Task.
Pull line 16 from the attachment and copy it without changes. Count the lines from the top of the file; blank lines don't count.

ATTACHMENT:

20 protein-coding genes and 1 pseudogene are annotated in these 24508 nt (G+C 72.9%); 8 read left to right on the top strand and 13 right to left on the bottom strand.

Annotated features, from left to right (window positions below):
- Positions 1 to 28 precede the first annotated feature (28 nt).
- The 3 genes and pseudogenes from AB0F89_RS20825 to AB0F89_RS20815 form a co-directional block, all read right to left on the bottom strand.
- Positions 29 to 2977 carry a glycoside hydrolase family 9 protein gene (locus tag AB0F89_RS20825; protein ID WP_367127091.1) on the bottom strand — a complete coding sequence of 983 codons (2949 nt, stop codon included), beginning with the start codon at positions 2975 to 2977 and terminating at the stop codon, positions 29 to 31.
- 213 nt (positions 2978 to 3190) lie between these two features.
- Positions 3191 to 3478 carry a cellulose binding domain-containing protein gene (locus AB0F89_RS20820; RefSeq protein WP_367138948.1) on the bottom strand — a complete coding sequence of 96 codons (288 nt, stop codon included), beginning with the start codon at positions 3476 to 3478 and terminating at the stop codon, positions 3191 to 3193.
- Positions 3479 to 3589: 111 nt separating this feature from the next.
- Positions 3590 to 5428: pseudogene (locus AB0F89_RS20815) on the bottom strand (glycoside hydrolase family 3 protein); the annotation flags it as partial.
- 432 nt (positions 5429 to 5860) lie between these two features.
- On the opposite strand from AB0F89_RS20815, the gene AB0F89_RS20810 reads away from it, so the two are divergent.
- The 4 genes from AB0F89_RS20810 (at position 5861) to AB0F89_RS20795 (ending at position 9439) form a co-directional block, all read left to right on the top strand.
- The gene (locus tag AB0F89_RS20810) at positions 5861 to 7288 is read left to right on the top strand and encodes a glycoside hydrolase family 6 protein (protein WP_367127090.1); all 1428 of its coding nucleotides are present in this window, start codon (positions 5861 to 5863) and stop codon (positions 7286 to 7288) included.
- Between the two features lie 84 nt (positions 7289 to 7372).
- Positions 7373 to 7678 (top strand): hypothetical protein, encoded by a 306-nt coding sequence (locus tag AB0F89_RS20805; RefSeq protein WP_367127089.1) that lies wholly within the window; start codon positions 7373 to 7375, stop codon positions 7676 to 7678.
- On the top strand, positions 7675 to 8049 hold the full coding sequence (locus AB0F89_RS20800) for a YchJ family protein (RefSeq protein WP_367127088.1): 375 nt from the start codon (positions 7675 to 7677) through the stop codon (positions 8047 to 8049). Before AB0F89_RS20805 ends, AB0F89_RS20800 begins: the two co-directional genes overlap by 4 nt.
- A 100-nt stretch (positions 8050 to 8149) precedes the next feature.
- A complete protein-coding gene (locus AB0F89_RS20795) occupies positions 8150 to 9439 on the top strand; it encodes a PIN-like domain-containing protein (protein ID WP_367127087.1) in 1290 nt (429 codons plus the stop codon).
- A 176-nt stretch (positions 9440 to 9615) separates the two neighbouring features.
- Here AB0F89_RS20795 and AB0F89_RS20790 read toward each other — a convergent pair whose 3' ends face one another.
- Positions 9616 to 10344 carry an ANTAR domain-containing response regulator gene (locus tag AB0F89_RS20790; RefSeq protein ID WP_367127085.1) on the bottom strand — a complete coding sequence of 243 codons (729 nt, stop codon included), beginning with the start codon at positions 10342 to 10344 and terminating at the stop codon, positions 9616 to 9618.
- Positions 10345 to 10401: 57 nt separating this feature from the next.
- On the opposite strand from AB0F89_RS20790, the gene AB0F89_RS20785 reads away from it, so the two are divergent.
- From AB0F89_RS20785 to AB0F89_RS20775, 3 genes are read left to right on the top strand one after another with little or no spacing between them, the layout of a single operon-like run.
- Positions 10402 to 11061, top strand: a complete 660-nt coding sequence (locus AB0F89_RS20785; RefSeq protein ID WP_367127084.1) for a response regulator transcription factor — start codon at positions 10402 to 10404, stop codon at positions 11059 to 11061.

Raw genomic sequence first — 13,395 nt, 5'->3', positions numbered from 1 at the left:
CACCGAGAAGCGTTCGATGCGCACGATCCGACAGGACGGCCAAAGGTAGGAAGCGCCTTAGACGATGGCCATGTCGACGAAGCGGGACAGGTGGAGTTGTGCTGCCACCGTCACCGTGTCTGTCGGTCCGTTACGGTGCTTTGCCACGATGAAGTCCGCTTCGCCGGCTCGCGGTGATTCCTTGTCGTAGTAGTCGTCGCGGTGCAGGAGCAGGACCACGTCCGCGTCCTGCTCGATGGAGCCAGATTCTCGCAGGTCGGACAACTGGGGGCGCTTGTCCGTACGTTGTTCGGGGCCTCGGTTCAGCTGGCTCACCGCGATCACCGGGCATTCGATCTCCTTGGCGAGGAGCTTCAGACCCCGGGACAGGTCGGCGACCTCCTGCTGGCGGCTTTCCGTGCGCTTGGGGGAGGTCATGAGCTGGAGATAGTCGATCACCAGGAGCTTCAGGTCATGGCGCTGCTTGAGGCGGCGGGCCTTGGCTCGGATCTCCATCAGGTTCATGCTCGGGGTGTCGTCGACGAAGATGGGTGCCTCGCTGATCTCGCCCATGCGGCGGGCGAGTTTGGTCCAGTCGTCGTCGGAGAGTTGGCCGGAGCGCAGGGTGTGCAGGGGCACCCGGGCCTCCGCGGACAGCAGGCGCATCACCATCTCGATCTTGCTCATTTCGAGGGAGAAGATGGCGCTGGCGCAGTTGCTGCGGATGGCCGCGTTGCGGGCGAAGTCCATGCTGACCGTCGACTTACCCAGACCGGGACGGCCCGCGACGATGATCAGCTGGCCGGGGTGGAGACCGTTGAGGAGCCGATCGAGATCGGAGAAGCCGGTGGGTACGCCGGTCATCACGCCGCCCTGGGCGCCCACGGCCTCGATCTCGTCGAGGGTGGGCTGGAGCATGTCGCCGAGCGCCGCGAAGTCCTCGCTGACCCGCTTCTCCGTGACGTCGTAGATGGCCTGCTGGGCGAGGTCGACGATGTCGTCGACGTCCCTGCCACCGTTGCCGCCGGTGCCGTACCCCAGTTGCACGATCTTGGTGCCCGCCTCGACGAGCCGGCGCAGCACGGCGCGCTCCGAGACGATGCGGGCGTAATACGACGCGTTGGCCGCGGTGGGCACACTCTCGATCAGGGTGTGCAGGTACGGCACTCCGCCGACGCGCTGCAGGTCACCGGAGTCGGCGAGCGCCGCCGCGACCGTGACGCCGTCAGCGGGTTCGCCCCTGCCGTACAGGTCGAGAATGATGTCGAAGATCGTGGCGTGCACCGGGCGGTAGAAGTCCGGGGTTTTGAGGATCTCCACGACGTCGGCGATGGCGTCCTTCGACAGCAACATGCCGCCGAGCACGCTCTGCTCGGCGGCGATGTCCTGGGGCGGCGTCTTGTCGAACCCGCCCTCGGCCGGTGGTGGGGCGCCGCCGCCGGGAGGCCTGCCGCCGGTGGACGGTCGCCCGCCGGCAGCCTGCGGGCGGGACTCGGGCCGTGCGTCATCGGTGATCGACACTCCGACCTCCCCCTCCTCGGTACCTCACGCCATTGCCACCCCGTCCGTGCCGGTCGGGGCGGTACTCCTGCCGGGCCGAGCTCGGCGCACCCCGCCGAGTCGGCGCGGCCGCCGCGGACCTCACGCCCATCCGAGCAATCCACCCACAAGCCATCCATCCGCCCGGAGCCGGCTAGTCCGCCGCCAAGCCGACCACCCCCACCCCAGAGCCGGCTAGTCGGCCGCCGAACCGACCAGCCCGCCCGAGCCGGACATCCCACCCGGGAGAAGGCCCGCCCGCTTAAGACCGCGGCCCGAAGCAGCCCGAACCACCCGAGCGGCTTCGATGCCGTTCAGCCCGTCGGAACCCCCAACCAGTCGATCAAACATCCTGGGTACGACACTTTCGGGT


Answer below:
- On the top strand, positions 7675 to 8049 hold the full coding sequence (locus AB0F89_RS20800) for a YchJ family protein (RefSeq protein WP_367127088.1): 375 nt from the start codon (positions 7675 to 7677) through the stop codon (positions 8047 to 8049). Before AB0F89_RS20805 ends, AB0F89_RS20800 begins: the two co-directional genes overlap by 4 nt.